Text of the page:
Felon Voting Rights: What You Need to Know About Voting After a Conviction
Restoration of voting rights before the midterm primary and general elections
We’re in the thick of primary election season! That’s when you get the chance to choose the candidate you’d like to see on the 2022 midterm election ballot this November. Voting requires forethought and planning, and if you have been convicted of a crime, or you are or were recently incarcerated, then you’ll need to do some extra research before register to vote and casting a ballot following restoration of rights.
Felony disenfranchisement affects close to six million Americans, with Black Americans disproportionately impacted.
- Restoration is a voting rights - and civil rights - issue. Fortunately, many states are considering legislation to make registering and voting easier once you’ve completed a sentence (probation, prison, and/or parole) for a felony. Misdemeanors usually don’t impact your voting rights.
- Thanks to nation-wide attention and advocacy, several congressmembers have introduced legislation that would implement automatic restoration to vote for those with convictions: The Democracy Restoration Act, Freedom to Vote Act, and For the People Act would each restore the right to vote for all Americans upon completion of incarceration instead of after parole, pardon from a governor, or request for reinstatement.
- None have passed, but several state legislators have already taken initiative by introducing their own bills. As reported by the Voting Rights Lab, as of May, 27 states have introduced 160 bills that address voting for citizens who served, or are serving, prison sentences.
- To be sure, some propose additional restrictions, there are 9 such bills in seven states. Kentucky’s SB 149, for example, aims to remove the governor’s power to pardon individuals. But the vast majority of the 160 new bills seek to expand upon current rights.
How should you get started? First, check US Vote’s summary of your state’s specific voting rights restoration policy:
As you’ll see, each state has different election rules on how to register, how to vote, and what, if any, ID you need. And these differences extend to disenfranchisement laws (taking away your right to vote post-conviction) and whether you can vote following a conviction. In many states, your right to vote will be restored after completing your sentence. Three states – Maine, Puerto Rico, and Vermont – as well as the District of Columbia permit you to vote while incarcerated. This is great news!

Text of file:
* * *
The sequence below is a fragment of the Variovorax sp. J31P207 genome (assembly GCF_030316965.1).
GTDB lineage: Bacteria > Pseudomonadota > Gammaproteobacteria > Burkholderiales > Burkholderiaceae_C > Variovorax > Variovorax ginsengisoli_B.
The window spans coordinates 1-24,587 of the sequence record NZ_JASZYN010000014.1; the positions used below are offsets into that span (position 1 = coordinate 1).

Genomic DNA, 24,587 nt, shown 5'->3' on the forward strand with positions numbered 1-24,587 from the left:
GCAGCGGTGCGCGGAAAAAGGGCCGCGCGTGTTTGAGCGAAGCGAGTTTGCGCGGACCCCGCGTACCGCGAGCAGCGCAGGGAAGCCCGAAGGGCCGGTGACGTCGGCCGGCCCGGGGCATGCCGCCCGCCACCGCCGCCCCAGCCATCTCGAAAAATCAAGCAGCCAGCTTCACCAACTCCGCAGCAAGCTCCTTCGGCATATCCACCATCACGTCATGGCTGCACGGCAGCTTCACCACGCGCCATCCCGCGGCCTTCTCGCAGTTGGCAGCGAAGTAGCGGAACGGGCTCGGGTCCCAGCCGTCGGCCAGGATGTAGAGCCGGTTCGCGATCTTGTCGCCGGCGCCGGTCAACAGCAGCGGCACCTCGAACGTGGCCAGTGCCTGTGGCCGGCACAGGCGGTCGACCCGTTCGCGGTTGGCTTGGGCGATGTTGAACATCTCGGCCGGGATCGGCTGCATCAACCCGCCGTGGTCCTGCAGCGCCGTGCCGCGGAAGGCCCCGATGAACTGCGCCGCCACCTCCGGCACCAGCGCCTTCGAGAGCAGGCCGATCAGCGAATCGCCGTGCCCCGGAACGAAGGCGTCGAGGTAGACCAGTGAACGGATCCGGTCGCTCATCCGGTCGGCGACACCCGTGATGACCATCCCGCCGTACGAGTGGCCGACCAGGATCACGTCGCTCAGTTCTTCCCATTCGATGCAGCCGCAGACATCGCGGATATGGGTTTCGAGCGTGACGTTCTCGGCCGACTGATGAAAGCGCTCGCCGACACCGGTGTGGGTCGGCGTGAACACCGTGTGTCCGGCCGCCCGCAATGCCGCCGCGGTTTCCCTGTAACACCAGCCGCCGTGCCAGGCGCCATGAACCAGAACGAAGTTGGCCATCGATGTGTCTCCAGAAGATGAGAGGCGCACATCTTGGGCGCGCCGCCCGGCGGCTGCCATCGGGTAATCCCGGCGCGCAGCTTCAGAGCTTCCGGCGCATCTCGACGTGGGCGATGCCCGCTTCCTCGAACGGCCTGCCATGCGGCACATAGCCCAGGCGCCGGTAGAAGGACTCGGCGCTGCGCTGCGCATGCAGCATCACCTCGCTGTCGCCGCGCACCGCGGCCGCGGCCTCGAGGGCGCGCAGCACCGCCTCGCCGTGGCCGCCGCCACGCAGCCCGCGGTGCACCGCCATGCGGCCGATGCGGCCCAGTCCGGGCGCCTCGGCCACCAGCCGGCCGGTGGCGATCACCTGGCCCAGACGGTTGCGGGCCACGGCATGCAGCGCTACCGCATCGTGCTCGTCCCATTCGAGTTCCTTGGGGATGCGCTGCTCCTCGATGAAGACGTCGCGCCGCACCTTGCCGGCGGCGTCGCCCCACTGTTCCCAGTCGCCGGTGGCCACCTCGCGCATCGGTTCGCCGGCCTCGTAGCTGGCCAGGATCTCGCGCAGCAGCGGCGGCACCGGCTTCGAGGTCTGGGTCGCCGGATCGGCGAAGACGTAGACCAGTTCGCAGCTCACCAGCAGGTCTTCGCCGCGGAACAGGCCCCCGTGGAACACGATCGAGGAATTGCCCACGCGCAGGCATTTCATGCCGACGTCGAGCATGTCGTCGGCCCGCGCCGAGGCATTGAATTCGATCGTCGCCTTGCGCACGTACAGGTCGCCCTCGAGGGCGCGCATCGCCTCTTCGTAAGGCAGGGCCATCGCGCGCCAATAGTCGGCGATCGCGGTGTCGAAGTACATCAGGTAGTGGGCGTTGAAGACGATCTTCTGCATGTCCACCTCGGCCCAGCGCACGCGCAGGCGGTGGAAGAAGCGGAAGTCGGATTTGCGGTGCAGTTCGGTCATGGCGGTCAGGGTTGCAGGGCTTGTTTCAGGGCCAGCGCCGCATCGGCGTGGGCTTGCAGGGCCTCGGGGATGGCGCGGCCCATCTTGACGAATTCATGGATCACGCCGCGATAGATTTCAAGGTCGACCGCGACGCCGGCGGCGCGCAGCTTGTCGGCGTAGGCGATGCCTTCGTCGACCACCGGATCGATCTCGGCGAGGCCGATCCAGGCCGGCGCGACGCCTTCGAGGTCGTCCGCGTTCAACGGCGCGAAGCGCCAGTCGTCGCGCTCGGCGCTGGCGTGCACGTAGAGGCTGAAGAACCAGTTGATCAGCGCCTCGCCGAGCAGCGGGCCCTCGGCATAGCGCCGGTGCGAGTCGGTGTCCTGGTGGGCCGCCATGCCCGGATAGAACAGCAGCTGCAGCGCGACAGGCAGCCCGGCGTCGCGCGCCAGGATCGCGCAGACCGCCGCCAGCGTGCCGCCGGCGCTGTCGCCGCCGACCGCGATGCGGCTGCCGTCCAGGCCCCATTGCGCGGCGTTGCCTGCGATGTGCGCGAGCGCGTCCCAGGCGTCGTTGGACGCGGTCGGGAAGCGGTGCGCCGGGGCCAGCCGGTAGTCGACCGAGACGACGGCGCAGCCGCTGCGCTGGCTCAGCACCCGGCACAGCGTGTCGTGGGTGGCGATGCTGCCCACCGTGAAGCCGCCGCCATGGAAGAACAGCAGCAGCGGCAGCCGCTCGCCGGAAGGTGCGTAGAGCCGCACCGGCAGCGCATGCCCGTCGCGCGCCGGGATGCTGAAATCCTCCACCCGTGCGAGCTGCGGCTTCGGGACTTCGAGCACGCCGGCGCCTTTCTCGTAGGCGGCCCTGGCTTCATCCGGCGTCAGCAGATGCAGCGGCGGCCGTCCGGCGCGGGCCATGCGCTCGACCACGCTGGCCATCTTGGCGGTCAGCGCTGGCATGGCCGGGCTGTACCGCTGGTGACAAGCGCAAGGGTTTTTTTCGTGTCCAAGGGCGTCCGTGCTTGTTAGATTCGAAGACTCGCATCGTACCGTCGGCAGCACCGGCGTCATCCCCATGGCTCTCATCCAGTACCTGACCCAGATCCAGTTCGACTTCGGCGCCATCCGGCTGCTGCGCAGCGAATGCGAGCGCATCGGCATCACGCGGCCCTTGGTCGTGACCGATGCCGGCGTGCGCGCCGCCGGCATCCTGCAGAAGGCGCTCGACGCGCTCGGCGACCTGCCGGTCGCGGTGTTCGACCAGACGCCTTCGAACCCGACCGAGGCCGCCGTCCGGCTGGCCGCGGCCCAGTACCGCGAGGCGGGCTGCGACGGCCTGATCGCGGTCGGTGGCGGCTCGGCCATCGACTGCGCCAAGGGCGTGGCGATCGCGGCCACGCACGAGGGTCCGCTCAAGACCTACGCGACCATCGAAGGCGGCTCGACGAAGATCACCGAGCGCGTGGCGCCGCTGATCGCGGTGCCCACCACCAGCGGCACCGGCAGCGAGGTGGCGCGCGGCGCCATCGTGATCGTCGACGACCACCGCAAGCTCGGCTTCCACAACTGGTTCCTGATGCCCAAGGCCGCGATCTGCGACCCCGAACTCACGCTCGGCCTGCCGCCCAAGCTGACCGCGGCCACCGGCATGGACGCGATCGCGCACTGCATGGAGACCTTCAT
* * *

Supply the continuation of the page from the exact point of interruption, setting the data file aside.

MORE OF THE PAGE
If you’re eligible to vote, you will need to register – or re-register, in most instances – by your state’s deadline.
But before you register to vote, it’s important to:
(1) get clear on the specifics of your conviction
(2) understand the length and type of your sentence and whether you are still on parole or probation
(3) identify your state’s rules on voting post-conviction.
If you need help with some of these questions, talk with your lawyer, court representative, or probation/parole officer. You can also use our directory to contact your local election office if you have questions.
Here is a breakdown of states’ enfranchisement rules on the right to vote following a conviction and completion of their sentence:
- States where you may vote while still in prison:
District of Columbia, Maine, Puerto Rico, and Vermont
- States where you may vote after release from prison, even if you’re still on parole:
American Samoa, California, Colorado, Connecticut, Guam, Hawaii, Illinois, Indiana, Maryland, Massachusetts, Michigan, Montana, Nevada, New Hampshire, New Jersey, New York, North Dakota, Ohio, Oregon, Pennsylvania, Rhode Island, Utah, and Washington
- States where you may vote only after you’ve completed your full sentence, which may include any combination of probation, prison, and parole:
Arkansas, Georgia, Idaho, Kansas, Louisiana, Minnesota, Missouri, Nebraska, New Mexico, North Carolina, Northern Marianas Islands, Oklahoma, South Carolina, South Dakota, Texas, U.S. Virgin Islands, West Virginia, and Wisconsin
- States that treat different crimes differently, for example, if you are convicted of a felony of “moral turpitude” in Alabama, then if most cases, you must first apply for a Certificate of Eligibility to Register to Vote (CERV) or obtain a pardon from the governor. Non-violent felonies, on the other hand, usually don’t require such applications:
Alabama, Alaska, Arizona, Delaware, Florida, Kentucky, Mississippi, Tennessee, and Wyoming
- States where you are permanently disenfranchised post-felony conviction unless you have received a pardon from the governor (either by an individual pardon or through mass pardons facilitated by an executive order):
Iowa and Virginia
If your right to vote has been restored, remember that in most cases, you will have to (re-)register to vote before you can cast a ballot. You can both check your voter registration and request an absentee ballot using U.S. Vote Foundation's voter services. Do it well before the election deadline to ensure you receive it and can submit it completed within time.
Leaders from law enforcement, religious communities, and probation and parole associations, including from department of corrections, agree that one’s past offense should not bar them from voting – especially since voting is a way to contribute positively to your community.
For a truly democratic society, restoration of voting rights must be addressed nationwide. Indeed, restoring the right to vote would get this country closer to full participation.
Remember: an informed citizen is a powerful one. Every eligible citizen should be a voter.